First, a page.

New York Times’ scare tactics on Social Security mask facts
Yesterday, the New York Times’ editorial board relied on half-truths and scare tactics to promote its version of Social Security reform. While some of the editorial is normal big government trope – tax increases to cover Social Security’s coming shortfalls, for example – there are several factual inaccuracies that need correcting.
The editorial misleads right in its first paragraph:
The trustees of Social Security recently reported that the retirement system can pay full benefits until 2035, when it will be able to pay about three-fourths of promised benefits.
The editorial’s language is hair-splittingly correct but fails to inform the reader why it cites 2035 as the year the Trust Fund expires instead of the more commonly stated 2033. While the editorial is technically correct – it split the two components of the Social Security program up in its analysis, and the retirement program alone does run out in 2035 – it fails to explain this to the reader. Since most Americans colloquially call Social Security a “retirement program,” the editorial’s distinction will go unnoticed by most, and thus is misleading.
Next, the editorial claims “Social Security is not a cause of today’s deficits.” This ignores reality:
…Social Security does indeed contribute to federal deficits. This is the result of the unified budget accounting used by the Congressional Budget Office and the White House’s Office of Management & Budget. Because of this accounting system, Social Security’s deficits and surpluses are included in the federal government reported deficits.
Furthermore, for the past two years, the payroll tax holiday has put a deep hole in the federal budget. From the 2013 Social Security trustees report (emphasis added):
The 2012 deficit of tax income relative to cost was $169 billion, and the projected 2013 deficit is $79 billion. The size of the 2012 deficit is largely due to a temporary reduction in the Social Security payroll tax for 2011 and 2012. The legislation establishing the payroll tax reduction also provided for transfers from the General Fund of the Treasury to the trust funds to “replicate to the extent possible” revenues that would have occurred in the absence of the payroll tax reduction. Including these general revenue reimbursements, the 2012 deficit of non-interest income relative to cost was $55 billion, and the projected 2013 deficit is $75 billion.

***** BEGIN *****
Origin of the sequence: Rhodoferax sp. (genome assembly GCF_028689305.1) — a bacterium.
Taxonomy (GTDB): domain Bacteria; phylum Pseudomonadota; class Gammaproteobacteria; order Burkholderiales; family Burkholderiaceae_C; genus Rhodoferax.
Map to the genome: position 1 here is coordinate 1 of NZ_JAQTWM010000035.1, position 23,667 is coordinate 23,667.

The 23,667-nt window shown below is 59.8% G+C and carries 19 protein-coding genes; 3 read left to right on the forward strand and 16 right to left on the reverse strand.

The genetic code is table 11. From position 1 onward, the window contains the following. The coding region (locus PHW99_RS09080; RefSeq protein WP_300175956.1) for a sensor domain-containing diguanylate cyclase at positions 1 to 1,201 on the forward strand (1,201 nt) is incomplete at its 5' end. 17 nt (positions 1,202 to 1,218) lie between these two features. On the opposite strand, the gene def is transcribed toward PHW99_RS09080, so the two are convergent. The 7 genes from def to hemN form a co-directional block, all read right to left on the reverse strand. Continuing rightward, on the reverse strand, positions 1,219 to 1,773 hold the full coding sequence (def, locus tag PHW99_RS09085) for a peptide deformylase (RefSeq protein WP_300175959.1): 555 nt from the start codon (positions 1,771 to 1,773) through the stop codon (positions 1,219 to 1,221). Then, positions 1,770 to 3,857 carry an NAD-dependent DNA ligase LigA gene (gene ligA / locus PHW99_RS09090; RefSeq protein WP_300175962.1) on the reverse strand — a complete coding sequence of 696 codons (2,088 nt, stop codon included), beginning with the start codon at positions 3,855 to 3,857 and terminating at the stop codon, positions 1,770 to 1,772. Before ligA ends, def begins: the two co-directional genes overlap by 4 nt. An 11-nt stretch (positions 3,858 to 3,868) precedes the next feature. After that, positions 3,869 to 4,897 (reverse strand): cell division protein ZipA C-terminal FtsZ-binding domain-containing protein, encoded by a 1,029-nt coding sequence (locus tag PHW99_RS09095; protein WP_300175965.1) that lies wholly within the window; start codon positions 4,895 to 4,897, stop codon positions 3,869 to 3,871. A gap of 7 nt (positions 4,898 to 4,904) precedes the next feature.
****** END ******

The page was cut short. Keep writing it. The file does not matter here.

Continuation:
In other words, in 2012, about $114 billion was taken from the General Fund of the Treasury and shifted over to Social Security as a result of the payroll tax cut.
According to the editorial, Social Security reform “should also include a plan to create good jobs and foster immigration, bolstering the income and number of workers paying into the system.” First, Social Security taxes themselves hurt jobs, as any tax does. Second, regarding the impact of immigration, it is true that having more people in the work force would help the program’s revenues, and push back the day of reckoning. However, the impact of immigration reform for millions of Hispanic immigrants would cause the program to pay out more in benefits. This is for two reasons: first, Hispanics live longer than white and black Americans. Second, most illegal immigrants are low-income workers, and low-income workers receive more in benefits than wealthier Social Security retirees.
Next, the editorial misleads on who received more in benefits:
Targeted cuts — like lower payouts for upper-income recipients who live longer and draw larger benefits — could improve the system’s finances and fairness.
Again, as pointed out above, upper-income recipients do not draw more in benefits than poorer retirees. They do live longer but, on average, their Social Security benefits do not total more than lower-income recipients.
Finally, the Times aims for sympathy for seniors over how poverty-ridden they are:
Most people age 65 and older get two-thirds to all of their income from Social Security.
There you have it, another left-wing editorial pushing ideology over facts. Of course, it’s doubtful the Times will offer a correction – because unlike the editorial changed last week, this one doesn’t criticize a Democratic President.